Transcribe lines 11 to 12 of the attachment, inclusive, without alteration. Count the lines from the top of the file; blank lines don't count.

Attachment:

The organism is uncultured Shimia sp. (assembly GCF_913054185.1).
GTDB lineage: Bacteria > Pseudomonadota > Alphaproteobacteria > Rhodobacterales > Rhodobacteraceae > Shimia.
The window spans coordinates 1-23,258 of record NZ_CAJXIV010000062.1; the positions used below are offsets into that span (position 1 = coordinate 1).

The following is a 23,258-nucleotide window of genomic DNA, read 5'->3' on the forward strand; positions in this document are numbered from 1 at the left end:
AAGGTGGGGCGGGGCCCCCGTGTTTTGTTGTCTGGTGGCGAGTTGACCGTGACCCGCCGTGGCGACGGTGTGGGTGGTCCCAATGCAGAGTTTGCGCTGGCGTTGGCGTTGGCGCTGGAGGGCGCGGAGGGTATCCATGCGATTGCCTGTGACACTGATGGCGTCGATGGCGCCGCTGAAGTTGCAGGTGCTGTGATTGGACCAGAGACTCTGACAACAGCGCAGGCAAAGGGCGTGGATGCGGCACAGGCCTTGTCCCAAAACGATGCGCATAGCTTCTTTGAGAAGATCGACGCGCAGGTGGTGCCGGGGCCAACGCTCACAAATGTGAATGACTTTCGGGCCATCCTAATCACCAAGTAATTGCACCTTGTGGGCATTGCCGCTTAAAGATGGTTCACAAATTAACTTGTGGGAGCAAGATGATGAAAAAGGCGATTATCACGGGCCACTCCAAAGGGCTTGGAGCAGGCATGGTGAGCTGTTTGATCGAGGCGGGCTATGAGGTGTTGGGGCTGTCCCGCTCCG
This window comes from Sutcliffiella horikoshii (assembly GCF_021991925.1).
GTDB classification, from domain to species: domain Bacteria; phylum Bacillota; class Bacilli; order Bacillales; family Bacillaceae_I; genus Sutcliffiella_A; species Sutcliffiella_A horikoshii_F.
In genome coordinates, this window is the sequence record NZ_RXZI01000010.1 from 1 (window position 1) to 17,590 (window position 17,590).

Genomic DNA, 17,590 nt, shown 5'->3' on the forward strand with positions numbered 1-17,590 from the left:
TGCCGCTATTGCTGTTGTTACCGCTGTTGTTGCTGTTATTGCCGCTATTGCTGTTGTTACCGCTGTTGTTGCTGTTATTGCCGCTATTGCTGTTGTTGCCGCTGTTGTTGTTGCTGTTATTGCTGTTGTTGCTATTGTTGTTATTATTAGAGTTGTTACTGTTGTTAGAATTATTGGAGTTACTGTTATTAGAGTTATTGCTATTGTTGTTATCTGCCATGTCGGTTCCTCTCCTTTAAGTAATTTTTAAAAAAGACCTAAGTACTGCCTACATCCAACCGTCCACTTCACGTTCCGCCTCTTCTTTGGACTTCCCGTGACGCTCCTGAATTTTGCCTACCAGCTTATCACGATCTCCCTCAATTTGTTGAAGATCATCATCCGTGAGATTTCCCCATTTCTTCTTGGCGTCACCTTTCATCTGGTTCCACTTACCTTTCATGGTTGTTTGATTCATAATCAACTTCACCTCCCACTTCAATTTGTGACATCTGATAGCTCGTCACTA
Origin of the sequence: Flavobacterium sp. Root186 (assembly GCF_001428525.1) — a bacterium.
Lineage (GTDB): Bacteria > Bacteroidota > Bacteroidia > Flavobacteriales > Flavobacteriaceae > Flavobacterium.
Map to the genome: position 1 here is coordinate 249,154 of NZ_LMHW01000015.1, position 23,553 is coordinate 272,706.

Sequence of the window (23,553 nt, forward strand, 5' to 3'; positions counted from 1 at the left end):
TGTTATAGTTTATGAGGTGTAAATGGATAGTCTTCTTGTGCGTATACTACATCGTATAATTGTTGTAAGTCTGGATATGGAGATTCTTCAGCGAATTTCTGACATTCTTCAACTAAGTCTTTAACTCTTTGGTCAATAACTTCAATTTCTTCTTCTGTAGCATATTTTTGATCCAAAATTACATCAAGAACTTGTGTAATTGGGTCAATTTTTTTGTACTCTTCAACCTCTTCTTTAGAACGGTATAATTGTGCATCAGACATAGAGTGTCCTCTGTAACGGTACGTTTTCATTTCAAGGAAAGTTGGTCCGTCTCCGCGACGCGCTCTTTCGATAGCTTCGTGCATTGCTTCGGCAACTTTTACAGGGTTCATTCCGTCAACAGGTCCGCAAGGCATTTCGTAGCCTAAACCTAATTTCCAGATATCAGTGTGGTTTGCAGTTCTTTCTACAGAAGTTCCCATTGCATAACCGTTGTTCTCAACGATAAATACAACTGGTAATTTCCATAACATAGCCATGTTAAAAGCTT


Origin of the sequence: Flavobacterium sp. Root186 (assembly GCF_001428525.1) — a bacterium.
Lineage (GTDB): Bacteria > Bacteroidota > Bacteroidia > Flavobacteriales > Flavobacteriaceae > Flavobacterium.